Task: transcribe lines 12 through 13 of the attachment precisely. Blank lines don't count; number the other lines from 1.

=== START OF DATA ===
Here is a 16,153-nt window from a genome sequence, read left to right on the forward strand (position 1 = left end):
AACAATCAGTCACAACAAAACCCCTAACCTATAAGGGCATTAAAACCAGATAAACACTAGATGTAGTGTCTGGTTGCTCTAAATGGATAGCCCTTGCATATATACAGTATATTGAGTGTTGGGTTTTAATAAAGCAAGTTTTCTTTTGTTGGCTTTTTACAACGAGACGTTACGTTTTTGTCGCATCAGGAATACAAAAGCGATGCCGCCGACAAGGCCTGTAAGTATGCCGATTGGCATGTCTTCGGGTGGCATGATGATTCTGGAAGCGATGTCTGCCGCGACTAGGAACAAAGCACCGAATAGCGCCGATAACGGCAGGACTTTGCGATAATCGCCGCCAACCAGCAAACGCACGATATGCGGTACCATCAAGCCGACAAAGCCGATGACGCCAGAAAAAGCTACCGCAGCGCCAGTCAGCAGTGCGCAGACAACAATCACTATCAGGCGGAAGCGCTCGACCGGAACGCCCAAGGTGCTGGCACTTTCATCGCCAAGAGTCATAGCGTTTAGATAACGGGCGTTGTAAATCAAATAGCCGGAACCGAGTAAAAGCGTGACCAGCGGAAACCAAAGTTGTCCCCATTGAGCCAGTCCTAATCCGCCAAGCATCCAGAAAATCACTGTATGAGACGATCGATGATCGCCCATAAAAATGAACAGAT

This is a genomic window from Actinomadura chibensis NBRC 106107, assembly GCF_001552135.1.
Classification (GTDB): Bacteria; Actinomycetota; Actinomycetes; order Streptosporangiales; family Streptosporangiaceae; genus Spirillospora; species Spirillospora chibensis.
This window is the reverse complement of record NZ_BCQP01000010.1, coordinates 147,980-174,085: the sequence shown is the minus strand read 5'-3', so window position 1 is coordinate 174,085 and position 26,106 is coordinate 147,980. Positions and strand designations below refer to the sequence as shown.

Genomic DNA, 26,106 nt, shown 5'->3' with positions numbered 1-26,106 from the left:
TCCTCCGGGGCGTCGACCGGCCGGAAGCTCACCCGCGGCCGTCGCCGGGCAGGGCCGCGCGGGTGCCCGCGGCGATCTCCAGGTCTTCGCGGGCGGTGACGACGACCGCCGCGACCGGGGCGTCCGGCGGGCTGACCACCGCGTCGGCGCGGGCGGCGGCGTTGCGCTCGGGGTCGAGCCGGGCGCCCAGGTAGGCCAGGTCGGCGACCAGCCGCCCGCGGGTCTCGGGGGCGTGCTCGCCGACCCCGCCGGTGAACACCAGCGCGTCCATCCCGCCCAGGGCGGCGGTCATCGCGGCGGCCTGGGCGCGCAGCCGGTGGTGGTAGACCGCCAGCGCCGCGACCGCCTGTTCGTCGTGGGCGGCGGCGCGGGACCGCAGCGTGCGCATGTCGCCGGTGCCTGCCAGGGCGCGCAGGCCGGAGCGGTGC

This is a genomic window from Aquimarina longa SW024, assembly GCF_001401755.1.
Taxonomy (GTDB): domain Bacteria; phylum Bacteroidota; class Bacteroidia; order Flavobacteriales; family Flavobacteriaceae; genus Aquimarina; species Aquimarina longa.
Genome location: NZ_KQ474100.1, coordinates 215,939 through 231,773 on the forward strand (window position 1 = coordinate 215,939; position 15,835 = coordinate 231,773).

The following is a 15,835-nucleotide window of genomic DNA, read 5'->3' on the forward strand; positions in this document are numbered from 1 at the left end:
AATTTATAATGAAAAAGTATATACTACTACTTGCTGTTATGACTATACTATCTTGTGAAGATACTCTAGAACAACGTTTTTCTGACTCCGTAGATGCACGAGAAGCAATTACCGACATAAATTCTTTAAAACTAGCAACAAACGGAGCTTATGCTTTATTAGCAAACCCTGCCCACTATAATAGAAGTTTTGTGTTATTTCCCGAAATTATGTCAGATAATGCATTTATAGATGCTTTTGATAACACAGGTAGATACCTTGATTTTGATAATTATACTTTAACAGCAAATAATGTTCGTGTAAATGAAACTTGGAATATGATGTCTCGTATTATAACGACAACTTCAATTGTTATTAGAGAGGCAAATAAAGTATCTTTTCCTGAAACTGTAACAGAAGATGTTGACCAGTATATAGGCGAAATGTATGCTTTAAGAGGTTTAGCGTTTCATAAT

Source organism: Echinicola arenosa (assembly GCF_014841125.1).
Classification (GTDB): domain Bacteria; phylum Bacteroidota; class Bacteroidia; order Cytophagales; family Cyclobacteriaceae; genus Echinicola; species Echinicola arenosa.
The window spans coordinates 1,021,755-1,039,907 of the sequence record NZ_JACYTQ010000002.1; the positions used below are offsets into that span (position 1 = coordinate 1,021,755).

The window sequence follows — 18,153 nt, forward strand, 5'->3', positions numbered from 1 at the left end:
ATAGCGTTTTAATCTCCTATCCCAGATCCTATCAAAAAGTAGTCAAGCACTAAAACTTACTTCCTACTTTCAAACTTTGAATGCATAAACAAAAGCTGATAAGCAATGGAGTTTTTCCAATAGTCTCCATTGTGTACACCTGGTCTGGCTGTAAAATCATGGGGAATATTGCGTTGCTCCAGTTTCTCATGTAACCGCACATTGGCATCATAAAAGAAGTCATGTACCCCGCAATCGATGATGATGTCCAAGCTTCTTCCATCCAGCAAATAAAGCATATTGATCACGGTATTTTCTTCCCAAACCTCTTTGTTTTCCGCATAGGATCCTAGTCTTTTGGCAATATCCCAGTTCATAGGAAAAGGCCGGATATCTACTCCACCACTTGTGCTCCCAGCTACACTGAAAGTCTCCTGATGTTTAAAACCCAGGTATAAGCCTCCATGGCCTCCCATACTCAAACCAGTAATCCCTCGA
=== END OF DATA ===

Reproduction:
AATTTATAATGAAAAAGTATATACTACTACTTGCTGTTATGACTATACTATCTTGTGAAGATACTCTAGAACAACGTTTTTCTGACTCCGTAGATGCACGAGAAGCAATTACCGACATAAATTCTTTAAAACTAGCAACAAACGGAGCTTATGCTTTATTAGCAAACCCTGCCCACTATAATAGAAGTTTTGTGTTATTTCCCGAAATTATGTCAGATAATGCATTTATAGATGCTTTTGATAACACAGGTAGATACCTTGATTTTGATAATTATACTTTAACAGCAAATAATGTTCGTGTAAATGAAACTTGGAATATGATGTCTCGTATTATAACGACAACTTCAATTGTTATTAGAGAGGCAAATAAAGTATCTTTTCCTGAAACTGTAACAGAAGATGTTGACCAGTATATAGGCGAAATGTATGCTTTAAGAGGTTTAGCGTTTCATAAT

Source organism: Echinicola arenosa (assembly GCF_014841125.1).